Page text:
When Not to Arrest an Abuser in a Domestic Violence Case
By Belinda Luscombe
March 05, 2014
Almost half the the states in America have mandatory arrest provisions in domestic violence cases, and it’s widely accepted as an important step in protecting the mostly female victims of spousal or partner violence. Just last month, the legislature in Madison County, Alabama, passed a bill that would strengthen police’s ability to make such arrests.
But a new research paper raises some questions about whether mandatory arrests in every case is the right approach. It’s possible arresting an alleged abuser may be really bad for some victims’ long-term health.
A follow-up of a study done 23 years ago found that that domestic violence victims whose partners were arrested on misdemeanor charges (when no injuries resulted) were more likely to have died than those whose partners were merely warned by police. These were not the people who died because of an attack, but rather those who died years later of health-related reasons, including heart disease, cancer or other internal disorders. Somehow, the study suggests, the emotional toll of having a partner arrested messed up their health in the years afterwards.
Interestingly, the study was conducted by the same guy whose research was largely responsible for the introduction of the mandatory arrest provisions in the first place, Lawrence Sherman, now the Director of the Institute of Criminology of the University of Cambridge. “Changing your position in democracies has gotten very difficult,” says Sherman. “But as John Maynard Keynes said: when my information changes, I alter my conclusions.” Sherman has got some support from law enforcement circles.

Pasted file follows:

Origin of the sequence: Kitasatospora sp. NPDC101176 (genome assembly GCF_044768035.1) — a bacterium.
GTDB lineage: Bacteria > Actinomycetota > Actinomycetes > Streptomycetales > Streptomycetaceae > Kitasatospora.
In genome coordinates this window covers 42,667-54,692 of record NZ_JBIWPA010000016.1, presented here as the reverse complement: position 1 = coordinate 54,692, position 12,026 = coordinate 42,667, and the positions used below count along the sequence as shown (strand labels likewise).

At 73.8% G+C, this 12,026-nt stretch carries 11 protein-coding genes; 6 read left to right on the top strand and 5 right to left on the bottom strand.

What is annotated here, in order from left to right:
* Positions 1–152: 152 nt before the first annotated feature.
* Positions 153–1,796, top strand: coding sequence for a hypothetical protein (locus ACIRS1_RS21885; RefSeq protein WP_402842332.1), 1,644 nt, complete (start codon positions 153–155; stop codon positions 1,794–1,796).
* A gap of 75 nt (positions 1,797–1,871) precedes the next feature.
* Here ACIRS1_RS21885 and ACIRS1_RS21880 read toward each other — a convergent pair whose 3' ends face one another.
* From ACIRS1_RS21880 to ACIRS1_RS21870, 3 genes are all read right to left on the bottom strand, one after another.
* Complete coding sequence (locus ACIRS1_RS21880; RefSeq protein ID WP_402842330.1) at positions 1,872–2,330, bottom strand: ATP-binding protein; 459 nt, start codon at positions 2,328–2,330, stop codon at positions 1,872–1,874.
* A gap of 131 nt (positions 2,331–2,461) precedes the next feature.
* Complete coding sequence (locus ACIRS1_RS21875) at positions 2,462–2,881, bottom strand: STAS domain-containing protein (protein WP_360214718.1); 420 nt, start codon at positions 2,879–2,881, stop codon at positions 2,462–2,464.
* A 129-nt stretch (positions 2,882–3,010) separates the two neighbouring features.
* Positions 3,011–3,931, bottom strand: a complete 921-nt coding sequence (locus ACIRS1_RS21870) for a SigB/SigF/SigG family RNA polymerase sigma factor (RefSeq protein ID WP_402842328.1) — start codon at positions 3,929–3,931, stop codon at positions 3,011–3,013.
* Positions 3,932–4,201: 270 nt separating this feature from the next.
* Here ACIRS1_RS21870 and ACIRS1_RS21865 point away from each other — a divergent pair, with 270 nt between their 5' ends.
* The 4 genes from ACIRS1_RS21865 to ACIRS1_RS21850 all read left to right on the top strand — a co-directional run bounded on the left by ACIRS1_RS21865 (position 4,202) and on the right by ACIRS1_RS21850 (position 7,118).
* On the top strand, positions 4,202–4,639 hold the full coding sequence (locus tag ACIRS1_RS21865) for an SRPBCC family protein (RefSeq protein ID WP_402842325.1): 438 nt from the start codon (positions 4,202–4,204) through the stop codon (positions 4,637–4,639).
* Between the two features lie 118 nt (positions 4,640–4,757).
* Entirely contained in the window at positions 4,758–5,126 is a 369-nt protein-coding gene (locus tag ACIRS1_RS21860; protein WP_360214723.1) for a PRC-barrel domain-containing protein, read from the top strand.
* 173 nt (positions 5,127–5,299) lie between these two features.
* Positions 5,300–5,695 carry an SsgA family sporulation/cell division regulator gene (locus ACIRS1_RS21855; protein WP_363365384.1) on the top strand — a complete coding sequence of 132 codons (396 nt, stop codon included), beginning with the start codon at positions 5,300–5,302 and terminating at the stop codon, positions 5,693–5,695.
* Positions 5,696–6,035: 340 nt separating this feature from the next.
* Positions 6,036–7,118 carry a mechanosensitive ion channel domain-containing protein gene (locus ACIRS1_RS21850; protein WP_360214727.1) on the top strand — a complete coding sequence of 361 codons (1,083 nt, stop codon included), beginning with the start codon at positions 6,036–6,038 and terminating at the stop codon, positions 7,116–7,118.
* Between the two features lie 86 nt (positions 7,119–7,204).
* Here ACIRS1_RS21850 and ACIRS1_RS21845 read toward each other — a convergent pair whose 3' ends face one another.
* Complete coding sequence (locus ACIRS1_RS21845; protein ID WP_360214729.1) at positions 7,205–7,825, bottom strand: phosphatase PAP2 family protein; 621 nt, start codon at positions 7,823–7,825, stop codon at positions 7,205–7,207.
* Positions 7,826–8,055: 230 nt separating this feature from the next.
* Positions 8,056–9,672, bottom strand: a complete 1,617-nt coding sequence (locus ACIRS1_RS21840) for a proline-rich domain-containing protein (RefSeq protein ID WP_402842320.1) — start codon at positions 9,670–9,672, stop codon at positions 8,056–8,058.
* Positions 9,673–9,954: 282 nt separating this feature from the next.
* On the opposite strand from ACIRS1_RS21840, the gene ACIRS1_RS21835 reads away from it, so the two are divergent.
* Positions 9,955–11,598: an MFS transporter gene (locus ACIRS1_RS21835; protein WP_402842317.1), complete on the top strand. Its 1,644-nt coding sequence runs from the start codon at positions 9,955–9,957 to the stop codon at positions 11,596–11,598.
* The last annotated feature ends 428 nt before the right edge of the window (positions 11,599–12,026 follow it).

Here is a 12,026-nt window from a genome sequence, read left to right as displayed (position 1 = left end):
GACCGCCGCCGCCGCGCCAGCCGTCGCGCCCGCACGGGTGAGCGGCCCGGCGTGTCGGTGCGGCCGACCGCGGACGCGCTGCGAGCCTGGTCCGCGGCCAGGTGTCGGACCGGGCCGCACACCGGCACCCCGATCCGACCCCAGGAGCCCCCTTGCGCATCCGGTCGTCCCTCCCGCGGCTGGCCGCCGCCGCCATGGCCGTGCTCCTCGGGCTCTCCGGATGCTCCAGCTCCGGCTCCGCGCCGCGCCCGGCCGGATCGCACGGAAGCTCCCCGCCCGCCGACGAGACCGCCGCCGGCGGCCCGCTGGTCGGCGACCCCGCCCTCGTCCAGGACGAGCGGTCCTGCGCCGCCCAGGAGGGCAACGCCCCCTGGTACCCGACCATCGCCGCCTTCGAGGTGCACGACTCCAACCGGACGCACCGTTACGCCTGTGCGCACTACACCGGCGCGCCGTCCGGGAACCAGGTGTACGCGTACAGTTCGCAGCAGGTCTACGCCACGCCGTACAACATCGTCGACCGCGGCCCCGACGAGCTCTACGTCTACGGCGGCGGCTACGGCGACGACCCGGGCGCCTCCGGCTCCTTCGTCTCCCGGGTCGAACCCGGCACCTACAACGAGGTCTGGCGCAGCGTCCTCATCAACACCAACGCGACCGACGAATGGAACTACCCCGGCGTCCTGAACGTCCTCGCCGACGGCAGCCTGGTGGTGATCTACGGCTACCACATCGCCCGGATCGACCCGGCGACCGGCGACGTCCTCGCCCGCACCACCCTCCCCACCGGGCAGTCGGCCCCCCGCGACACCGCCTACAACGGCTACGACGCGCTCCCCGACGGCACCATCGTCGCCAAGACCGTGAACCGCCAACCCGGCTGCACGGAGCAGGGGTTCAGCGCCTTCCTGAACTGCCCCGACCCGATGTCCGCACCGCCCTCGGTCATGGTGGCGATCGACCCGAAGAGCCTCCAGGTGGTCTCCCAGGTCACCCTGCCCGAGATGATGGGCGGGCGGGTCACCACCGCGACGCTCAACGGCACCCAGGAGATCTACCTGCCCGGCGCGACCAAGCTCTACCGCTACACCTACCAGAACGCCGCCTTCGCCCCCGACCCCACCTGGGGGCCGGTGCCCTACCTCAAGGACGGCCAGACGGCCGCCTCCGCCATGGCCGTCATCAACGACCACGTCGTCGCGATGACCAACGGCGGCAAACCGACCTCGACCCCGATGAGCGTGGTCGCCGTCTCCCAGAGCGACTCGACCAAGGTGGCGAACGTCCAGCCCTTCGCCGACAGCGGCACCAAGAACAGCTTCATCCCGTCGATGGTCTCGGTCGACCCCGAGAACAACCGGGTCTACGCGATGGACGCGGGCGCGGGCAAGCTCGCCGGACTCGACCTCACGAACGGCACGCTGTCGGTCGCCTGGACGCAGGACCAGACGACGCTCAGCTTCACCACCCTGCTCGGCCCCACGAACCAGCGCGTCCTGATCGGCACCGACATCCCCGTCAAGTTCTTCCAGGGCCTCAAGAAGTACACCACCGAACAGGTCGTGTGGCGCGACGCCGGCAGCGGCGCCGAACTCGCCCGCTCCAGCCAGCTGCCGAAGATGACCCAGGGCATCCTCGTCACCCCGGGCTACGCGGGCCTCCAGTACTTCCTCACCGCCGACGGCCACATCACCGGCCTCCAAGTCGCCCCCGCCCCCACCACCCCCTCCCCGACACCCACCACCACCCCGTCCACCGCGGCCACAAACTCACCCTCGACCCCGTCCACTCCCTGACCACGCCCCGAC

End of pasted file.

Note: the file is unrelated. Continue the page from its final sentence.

What Sherman originally found, in a study done in Minneapolis, was that mandatory arrests in misdemeanor cases lowered future domestic violence rates. Those who were arrested were less likely to abuse again. At the time, the late 70s, intimate partner violence was largely considered a domestic issue and not an area for police intervention. Sherman’s study, which got enormous publicity, was part of turning that understanding around.
The problem was, Sherman was never able to replicate the results. In fact, in Milwaukee and other cities that had a high concentration of poor minorities living in segregated neighborhoods, the results were in fact the opposite. Now, having followed up on Milwaukee a quarter of a century later with the help of Heather Harris, a doctoral student at the University of Maryland, he believes mandatory arrests do less then no good, they do actual harm to the victims’ long term health.